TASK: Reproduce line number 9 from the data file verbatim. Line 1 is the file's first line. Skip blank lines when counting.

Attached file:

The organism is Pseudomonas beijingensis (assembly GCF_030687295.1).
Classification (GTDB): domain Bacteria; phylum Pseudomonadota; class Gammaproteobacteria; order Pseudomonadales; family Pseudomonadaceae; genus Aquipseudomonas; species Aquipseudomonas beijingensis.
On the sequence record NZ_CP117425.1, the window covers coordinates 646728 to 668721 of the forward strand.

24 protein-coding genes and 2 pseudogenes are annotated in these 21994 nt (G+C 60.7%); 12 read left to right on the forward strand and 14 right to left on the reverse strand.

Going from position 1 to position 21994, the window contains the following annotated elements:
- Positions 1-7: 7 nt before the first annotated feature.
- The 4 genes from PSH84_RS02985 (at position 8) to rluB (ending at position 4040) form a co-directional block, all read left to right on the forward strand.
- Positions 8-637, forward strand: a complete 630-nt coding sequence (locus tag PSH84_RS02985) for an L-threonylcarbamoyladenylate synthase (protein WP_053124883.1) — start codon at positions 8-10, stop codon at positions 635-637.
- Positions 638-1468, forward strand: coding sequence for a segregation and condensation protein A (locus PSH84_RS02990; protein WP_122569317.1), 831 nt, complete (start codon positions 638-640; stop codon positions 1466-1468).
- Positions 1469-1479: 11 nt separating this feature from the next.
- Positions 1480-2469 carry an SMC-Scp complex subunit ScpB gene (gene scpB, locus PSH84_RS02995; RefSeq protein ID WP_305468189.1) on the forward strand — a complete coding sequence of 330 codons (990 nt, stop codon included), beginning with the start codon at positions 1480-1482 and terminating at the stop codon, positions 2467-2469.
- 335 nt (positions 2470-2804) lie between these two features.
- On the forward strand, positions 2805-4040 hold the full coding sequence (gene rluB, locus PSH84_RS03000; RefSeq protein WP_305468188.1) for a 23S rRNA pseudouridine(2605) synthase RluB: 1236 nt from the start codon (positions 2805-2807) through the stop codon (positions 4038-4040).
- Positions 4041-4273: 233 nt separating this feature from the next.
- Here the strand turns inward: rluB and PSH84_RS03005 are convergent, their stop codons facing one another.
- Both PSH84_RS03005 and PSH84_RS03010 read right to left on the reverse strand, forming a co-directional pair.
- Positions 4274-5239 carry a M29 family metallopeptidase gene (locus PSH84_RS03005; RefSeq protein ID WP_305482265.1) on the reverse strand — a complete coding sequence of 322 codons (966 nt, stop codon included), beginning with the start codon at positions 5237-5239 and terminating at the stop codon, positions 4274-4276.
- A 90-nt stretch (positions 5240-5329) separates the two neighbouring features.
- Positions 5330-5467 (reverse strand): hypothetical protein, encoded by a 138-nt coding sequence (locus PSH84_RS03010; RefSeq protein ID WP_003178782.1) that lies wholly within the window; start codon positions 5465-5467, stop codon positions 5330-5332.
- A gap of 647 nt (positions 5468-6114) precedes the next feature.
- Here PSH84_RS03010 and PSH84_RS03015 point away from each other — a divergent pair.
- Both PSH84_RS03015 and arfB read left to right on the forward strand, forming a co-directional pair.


- Positions 638-1468, forward strand: coding sequence for a segregation and condensation protein A (locus PSH84_RS02990; protein WP_122569317.1), 831 nt, complete (start codon positions 638-640; stop codon positions 1466-1468).